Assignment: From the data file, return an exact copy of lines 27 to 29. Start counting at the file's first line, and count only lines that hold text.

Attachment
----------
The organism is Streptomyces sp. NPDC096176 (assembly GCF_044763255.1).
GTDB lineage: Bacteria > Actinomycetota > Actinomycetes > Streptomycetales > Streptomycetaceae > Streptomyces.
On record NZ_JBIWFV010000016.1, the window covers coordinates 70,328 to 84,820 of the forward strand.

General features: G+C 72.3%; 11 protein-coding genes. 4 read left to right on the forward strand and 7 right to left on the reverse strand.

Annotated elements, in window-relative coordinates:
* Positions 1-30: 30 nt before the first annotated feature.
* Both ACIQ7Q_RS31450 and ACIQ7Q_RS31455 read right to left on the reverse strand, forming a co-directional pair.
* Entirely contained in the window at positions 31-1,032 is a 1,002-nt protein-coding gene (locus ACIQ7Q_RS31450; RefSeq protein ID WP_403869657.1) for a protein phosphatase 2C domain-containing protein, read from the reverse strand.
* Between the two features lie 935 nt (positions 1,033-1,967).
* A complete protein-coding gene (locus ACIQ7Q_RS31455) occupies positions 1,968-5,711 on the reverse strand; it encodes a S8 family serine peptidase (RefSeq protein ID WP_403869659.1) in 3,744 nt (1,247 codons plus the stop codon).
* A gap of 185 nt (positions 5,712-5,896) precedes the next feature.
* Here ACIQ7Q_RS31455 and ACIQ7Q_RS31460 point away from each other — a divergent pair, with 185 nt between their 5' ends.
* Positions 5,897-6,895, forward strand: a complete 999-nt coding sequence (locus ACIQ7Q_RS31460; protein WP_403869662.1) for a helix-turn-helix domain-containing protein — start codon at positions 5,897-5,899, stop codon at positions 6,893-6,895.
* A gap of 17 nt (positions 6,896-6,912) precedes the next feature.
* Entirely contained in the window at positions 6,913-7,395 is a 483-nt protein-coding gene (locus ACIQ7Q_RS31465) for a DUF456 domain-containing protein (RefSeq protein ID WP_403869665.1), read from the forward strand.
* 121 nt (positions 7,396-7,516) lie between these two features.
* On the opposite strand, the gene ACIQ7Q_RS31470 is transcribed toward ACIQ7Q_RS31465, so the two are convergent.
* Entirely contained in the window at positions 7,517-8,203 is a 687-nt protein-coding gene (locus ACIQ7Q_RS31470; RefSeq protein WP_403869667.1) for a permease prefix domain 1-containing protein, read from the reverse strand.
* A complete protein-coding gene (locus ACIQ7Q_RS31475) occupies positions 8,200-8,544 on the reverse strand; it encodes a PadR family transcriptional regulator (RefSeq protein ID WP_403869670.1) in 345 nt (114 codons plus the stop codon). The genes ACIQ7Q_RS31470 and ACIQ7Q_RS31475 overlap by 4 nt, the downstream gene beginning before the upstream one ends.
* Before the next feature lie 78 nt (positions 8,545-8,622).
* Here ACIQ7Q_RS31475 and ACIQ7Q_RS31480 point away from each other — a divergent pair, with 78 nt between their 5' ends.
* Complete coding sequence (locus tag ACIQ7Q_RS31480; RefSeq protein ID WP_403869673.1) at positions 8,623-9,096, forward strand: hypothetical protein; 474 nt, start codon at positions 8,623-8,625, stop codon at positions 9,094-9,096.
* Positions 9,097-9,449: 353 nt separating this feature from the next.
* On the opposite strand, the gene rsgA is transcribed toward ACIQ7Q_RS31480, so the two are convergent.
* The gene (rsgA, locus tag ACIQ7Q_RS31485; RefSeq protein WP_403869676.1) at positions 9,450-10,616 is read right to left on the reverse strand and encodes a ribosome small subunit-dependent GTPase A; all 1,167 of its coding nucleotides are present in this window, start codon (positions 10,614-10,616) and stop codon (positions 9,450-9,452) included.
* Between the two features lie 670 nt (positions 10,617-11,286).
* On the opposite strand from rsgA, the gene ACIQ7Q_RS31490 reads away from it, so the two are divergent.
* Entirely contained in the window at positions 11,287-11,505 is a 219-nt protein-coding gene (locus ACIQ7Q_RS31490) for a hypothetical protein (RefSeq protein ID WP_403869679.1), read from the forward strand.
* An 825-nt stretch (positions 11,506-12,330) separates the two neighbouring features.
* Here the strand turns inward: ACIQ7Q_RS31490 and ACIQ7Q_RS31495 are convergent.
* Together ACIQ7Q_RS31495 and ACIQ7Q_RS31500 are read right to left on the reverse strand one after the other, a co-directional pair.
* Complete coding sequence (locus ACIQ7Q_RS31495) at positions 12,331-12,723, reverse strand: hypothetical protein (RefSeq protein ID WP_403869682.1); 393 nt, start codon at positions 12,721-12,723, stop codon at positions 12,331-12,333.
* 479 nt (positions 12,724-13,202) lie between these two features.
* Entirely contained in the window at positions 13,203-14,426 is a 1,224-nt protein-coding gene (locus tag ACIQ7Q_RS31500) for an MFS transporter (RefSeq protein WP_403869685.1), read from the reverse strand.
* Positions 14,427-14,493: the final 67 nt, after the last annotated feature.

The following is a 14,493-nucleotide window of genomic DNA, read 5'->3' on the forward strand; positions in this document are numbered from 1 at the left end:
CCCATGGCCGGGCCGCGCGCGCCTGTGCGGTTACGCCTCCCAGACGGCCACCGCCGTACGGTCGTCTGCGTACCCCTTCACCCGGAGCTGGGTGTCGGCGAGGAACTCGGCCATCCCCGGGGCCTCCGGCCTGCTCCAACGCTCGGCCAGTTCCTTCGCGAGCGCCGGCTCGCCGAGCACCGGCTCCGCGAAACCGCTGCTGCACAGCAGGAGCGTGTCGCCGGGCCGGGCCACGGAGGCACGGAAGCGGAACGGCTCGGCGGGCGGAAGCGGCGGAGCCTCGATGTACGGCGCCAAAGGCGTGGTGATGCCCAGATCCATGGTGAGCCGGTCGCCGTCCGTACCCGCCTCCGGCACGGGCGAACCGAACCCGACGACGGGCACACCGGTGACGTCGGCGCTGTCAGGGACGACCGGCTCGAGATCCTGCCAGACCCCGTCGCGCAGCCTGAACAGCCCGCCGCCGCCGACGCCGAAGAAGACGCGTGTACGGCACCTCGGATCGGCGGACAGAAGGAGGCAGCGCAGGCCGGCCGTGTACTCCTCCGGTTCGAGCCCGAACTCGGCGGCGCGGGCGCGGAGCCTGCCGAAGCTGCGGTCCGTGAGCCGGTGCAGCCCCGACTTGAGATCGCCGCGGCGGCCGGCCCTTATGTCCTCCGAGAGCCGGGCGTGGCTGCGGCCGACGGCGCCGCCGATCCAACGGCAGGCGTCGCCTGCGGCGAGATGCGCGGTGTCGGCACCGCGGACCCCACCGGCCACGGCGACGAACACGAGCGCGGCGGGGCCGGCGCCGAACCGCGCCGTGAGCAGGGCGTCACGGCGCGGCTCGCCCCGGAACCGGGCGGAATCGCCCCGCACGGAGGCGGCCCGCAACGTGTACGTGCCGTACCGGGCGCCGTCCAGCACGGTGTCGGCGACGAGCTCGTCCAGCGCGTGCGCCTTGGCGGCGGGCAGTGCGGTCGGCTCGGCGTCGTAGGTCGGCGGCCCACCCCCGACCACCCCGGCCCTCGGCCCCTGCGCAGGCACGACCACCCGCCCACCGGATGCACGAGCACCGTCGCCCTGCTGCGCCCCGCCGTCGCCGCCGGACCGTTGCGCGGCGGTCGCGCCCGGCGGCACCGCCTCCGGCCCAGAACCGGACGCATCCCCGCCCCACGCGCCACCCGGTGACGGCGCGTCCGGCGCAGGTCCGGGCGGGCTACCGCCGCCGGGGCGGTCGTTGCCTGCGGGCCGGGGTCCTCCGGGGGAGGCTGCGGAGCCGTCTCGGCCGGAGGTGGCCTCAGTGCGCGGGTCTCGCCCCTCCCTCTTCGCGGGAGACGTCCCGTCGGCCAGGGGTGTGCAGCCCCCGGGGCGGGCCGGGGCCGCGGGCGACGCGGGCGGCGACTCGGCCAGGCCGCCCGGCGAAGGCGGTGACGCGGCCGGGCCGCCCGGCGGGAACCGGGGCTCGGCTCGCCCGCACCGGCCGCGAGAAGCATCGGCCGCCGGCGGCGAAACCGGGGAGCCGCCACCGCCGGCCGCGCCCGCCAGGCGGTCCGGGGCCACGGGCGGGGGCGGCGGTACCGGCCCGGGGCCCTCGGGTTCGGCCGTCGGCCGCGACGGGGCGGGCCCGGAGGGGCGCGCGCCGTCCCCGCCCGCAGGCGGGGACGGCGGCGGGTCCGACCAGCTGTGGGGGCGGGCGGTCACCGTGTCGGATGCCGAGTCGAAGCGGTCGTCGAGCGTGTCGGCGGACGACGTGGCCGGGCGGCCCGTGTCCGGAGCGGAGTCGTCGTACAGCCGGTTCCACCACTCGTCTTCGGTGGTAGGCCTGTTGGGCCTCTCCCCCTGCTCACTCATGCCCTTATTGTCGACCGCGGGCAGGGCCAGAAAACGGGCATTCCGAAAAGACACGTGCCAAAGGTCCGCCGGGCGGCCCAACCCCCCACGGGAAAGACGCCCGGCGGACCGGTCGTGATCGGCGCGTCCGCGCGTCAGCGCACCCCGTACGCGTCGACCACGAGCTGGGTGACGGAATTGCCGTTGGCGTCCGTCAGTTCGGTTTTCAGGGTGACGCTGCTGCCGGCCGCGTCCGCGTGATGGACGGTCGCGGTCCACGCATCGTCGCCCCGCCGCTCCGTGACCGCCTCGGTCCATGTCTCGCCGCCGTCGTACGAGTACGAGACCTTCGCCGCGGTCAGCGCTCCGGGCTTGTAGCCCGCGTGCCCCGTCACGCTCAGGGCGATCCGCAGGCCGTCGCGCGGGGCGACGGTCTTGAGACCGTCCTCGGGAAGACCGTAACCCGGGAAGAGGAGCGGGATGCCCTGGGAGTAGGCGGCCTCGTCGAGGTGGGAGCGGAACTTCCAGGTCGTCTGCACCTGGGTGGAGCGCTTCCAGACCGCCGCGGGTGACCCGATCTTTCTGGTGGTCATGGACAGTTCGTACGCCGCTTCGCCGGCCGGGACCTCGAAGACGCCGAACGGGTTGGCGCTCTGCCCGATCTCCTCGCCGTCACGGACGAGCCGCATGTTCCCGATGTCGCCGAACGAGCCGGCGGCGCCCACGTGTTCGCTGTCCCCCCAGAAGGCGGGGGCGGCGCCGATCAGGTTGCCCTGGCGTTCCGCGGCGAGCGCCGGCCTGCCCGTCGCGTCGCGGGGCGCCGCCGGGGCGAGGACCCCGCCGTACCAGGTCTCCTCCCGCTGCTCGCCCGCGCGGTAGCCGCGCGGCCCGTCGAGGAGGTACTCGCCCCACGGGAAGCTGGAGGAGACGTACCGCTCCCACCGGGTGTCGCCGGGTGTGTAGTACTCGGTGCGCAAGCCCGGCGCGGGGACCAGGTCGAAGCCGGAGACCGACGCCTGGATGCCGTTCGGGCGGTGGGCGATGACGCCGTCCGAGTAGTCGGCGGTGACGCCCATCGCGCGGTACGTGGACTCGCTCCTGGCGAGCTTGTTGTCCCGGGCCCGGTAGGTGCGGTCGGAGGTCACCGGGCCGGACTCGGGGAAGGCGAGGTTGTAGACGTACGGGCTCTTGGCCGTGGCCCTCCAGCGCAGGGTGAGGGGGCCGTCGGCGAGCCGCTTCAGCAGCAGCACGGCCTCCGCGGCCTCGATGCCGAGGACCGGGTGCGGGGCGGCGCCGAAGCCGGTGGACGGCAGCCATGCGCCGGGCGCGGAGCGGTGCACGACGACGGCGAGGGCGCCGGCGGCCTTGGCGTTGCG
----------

* On the opposite strand from rsgA, the gene ACIQ7Q_RS31490 reads away from it, so the two are divergent.
* Entirely contained in the window at positions 11,287-11,505 is a 219-nt protein-coding gene (locus ACIQ7Q_RS31490) for a hypothetical protein (RefSeq protein ID WP_403869679.1), read from the forward strand.
* An 825-nt stretch (positions 11,506-12,330) separates the two neighbouring features.